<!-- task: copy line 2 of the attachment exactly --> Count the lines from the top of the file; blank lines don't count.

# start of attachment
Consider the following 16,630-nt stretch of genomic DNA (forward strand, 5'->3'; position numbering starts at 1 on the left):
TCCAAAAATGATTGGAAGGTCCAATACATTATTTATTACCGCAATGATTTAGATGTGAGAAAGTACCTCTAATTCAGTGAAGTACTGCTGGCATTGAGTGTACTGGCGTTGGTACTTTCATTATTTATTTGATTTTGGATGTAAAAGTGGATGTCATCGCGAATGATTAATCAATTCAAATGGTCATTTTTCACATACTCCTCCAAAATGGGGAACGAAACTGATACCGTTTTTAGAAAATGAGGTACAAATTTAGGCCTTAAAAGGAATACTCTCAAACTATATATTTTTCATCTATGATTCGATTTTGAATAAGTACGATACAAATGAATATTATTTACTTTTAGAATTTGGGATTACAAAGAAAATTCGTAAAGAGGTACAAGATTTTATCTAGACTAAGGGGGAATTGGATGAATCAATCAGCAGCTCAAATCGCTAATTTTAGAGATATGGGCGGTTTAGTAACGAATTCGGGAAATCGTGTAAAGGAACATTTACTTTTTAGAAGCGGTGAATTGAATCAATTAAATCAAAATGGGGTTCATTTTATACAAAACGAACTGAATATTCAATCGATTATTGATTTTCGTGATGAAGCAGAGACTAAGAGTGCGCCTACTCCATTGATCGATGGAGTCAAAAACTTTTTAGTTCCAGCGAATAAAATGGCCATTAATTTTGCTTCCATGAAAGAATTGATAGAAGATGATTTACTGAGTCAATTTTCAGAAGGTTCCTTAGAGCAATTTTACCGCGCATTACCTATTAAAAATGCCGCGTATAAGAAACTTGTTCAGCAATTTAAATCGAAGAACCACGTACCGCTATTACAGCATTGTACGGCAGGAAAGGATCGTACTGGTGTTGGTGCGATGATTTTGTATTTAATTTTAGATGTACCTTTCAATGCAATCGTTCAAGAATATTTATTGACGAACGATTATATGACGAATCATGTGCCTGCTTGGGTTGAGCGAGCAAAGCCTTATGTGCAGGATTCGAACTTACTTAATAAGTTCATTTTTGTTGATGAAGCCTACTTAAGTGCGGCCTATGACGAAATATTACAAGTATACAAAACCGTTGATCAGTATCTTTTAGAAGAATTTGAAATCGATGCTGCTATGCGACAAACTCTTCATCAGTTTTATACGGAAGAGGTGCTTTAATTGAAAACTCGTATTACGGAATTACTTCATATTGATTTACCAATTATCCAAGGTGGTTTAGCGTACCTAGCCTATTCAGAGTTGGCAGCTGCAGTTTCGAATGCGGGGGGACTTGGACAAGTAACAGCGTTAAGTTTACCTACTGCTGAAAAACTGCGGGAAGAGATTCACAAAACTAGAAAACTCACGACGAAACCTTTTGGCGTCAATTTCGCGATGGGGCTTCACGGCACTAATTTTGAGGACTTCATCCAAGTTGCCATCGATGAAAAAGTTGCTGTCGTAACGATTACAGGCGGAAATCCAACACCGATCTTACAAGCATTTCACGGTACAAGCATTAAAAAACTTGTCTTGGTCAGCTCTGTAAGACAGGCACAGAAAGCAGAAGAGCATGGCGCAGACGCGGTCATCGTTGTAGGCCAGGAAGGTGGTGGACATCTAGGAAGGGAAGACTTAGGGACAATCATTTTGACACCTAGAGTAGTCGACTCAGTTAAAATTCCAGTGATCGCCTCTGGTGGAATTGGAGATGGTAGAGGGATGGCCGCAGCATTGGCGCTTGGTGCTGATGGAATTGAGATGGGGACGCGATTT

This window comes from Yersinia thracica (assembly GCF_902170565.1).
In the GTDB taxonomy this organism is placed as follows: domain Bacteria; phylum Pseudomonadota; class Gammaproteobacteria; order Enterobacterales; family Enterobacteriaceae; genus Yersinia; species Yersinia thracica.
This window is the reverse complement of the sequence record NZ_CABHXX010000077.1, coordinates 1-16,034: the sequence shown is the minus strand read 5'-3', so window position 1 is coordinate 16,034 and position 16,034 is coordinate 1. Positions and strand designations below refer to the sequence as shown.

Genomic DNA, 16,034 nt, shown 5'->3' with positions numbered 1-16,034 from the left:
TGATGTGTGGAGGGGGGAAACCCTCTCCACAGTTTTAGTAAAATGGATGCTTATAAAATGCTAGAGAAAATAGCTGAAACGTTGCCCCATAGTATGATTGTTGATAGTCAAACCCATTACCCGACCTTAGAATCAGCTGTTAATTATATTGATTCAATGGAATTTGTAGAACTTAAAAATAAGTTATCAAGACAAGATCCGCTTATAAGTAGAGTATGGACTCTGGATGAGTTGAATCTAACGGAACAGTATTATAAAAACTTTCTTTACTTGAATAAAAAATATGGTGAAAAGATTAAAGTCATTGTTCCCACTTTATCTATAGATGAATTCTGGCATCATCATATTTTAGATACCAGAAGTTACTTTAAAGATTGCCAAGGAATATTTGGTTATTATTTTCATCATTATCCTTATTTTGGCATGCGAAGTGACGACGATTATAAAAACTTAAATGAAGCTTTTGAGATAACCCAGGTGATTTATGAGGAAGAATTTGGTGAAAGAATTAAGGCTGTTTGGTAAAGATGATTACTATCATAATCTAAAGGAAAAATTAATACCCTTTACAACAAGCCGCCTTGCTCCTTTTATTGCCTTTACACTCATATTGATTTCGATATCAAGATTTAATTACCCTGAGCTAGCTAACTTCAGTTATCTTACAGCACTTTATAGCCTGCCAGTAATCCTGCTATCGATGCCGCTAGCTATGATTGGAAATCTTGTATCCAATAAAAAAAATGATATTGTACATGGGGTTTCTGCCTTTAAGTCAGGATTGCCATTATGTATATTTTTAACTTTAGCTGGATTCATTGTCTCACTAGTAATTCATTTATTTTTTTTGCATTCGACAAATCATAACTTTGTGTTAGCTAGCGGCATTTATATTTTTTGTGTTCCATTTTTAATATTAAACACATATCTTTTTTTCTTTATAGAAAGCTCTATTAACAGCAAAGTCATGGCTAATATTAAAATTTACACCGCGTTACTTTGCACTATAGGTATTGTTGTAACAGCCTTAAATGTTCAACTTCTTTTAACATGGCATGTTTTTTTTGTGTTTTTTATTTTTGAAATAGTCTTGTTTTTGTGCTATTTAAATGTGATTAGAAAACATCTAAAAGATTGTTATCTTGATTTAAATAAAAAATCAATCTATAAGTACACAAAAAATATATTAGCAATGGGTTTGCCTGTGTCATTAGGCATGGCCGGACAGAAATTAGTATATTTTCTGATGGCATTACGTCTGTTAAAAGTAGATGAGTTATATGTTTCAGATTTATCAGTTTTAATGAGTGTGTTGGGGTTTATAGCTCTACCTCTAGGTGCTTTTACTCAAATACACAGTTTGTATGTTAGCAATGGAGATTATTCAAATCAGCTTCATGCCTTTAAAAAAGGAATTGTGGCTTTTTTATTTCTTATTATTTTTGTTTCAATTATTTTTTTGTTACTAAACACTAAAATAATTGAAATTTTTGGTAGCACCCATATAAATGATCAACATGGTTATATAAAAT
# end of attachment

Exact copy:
TCCAAAAATGATTGGAAGGTCCAATACATTATTTATTACCGCAATGATTTAGATGTGAGAAAGTACCTCTAATTCAGTGAAGTACTGCTGGCATTGAGTGTACTGGCGTTGGTACTTTCATTATTTATTTGATTTTGGATGTAAAAGTGGATGTCATCGCGAATGATTAATCAATTCAAATGGTCATTTTTCACATACTCCTCCAAAATGGGGAACGAAACTGATACCGTTTTTAGAAAATGAGGTACAAATTTAGGCCTTAAAAGGAATACTCTCAAACTATATATTTTTCATCTATGATTCGATTTTGAATAAGTACGATACAAATGAATATTATTTACTTTTAGAATTTGGGATTACAAAGAAAATTCGTAAAGAGGTACAAGATTTTATCTAGACTAAGGGGGAATTGGATGAATCAATCAGCAGCTCAAATCGCTAATTTTAGAGATATGGGCGGTTTAGTAACGAATTCGGGAAATCGTGTAAAGGAACATTTACTTTTTAGAAGCGGTGAATTGAATCAATTAAATCAAAATGGGGTTCATTTTATACAAAACGAACTGAATATTCAATCGATTATTGATTTTCGTGATGAAGCAGAGACTAAGAGTGCGCCTACTCCATTGATCGATGGAGTCAAAAACTTTTTAGTTCCAGCGAATAAAATGGCCATTAATTTTGCTTCCATGAAAGAATTGATAGAAGATGATTTACTGAGTCAATTTTCAGAAGGTTCCTTAGAGCAATTTTACCGCGCATTACCTATTAAAAATGCCGCGTATAAGAAACTTGTTCAGCAATTTAAATCGAAGAACCACGTACCGCTATTACAGCATTGTACGGCAGGAAAGGATCGTACTGGTGTTGGTGCGATGATTTTGTATTTAATTTTAGATGTACCTTTCAATGCAATCGTTCAAGAATATTTATTGACGAACGATTATATGACGAATCATGTGCCTGCTTGGGTTGAGCGAGCAAAGCCTTATGTGCAGGATTCGAACTTACTTAATAAGTTCATTTTTGTTGATGAAGCCTACTTAAGTGCGGCCTATGACGAAATATTACAAGTATACAAAACCGTTGATCAGTATCTTTTAGAAGAATTTGAAATCGATGCTGCTATGCGACAAACTCTTCATCAGTTTTATACGGAAGAGGTGCTTTAATTGAAAACTCGTATTACGGAATTACTTCATATTGATTTACCAATTATCCAAGGTGGTTTAGCGTACCTAGCCTATTCAGAGTTGGCAGCTGCAGTTTCGAATGCGGGGGGACTTGGACAAGTAACAGCGTTAAGTTTACCTACTGCTGAAAAACTGCGGGAAGAGATTCACAAAACTAGAAAACTCACGACGAAACCTTTTGGCGTCAATTTCGCGATGGGGCTTCACGGCACTAATTTTGAGGACTTCATCCAAGTTGCCATCGATGAAAAAGTTGCTGTCGTAACGATTACAGGCGGAAATCCAACACCGATCTTACAAGCATTTCACGGTACAAGCATTAAAAAACTTGTCTTGGTCAGCTCTGTAAGACAGGCACAGAAAGCAGAAGAGCATGGCGCAGACGCGGTCATCGTTGTAGGCCAGGAAGGTGGTGGACATCTAGGAAGGGAAGACTTAGGGACAATCATTTTGACACCTAGAGTAGTCGACTCAGTTAAAATTCCAGTGATCGCCTCTGGTGGAATTGGAGATGGTAGAGGGATGGCCGCAGCATTGGCGCTTGGTGCTGATGGAATTGAGATGGGGACGCGATTT